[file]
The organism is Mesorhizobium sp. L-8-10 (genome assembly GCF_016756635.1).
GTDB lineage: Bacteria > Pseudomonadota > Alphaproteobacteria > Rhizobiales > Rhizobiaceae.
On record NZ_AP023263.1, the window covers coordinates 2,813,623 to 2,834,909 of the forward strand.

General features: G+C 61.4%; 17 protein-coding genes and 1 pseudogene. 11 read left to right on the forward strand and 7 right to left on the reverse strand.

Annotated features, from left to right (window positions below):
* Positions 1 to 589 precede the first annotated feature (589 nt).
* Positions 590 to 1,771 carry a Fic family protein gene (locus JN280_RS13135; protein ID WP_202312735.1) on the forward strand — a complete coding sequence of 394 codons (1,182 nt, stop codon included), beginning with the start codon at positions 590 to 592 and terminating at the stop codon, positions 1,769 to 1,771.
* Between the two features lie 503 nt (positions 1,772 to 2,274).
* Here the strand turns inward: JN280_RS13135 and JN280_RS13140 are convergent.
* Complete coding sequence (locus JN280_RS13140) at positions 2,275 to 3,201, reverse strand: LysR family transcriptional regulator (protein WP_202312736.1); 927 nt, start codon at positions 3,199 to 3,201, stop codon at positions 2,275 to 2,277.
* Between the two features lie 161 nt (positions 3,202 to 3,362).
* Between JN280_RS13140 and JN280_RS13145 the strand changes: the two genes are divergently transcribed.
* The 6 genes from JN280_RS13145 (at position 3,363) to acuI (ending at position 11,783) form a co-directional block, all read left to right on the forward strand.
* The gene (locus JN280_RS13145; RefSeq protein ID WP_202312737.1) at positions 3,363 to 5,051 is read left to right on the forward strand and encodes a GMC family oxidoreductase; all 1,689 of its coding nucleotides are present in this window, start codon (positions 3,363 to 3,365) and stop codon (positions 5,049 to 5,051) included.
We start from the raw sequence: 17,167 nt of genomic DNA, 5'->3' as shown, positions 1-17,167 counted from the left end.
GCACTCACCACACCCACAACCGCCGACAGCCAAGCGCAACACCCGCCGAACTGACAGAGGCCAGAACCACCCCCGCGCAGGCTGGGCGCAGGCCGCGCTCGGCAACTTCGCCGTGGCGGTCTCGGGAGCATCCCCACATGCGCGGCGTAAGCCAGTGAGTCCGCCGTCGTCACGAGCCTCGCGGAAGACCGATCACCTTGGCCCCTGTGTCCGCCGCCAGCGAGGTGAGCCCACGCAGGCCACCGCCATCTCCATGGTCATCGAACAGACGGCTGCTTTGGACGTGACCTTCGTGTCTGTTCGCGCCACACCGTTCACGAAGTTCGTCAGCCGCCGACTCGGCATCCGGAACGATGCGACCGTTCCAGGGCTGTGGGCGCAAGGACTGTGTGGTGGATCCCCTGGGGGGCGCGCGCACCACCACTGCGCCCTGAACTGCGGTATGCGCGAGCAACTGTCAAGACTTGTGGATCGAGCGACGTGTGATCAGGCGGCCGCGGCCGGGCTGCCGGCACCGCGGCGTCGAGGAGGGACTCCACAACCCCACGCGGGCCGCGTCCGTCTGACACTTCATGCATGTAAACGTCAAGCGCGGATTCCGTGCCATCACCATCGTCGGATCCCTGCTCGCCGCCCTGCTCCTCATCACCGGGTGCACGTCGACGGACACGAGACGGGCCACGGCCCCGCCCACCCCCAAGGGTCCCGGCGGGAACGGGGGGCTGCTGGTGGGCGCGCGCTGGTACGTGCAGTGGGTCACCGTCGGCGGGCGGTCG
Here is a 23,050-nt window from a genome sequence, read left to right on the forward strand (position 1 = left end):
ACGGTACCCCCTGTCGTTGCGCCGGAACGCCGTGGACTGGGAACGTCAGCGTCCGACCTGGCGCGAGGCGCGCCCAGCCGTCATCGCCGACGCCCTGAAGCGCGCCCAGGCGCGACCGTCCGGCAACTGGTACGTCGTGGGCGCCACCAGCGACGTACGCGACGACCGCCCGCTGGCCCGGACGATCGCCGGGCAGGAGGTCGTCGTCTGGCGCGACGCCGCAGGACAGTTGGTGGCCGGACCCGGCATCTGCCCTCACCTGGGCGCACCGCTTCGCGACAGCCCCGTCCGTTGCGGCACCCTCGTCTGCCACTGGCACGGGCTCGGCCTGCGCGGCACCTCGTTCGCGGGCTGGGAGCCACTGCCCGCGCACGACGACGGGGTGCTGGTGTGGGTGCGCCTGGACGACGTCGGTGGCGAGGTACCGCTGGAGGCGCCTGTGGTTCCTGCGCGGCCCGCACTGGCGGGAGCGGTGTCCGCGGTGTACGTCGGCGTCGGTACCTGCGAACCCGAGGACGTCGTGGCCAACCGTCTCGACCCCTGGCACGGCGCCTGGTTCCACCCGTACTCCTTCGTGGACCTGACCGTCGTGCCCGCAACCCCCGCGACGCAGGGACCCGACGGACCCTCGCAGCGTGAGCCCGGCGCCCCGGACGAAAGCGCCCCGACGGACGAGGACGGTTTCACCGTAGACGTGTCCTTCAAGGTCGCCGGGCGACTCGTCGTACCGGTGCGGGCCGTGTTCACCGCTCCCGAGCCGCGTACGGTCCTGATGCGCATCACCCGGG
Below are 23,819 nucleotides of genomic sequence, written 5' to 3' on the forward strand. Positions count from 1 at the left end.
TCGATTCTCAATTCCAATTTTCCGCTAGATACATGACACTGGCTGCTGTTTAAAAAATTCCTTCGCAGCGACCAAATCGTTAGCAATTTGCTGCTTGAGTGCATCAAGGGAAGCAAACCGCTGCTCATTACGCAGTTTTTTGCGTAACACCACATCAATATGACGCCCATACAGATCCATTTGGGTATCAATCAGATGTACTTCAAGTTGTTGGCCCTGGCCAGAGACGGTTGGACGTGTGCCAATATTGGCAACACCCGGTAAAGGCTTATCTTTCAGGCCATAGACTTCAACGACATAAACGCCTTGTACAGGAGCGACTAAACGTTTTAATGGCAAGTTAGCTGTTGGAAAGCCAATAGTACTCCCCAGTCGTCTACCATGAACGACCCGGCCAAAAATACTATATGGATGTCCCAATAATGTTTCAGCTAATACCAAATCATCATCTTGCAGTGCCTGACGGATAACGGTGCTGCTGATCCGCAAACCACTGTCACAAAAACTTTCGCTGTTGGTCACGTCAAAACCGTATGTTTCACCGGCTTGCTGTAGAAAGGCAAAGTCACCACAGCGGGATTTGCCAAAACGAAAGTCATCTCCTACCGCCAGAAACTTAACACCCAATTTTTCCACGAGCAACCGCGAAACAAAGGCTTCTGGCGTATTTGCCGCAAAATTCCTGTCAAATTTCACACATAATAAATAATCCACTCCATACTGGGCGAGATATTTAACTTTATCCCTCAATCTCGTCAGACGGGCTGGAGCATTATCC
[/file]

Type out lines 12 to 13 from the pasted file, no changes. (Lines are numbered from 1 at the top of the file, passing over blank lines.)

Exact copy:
* Between JN280_RS13140 and JN280_RS13145 the strand changes: the two genes are divergently transcribed.
* The 6 genes from JN280_RS13145 (at position 3,363) to acuI (ending at position 11,783) form a co-directional block, all read left to right on the forward strand.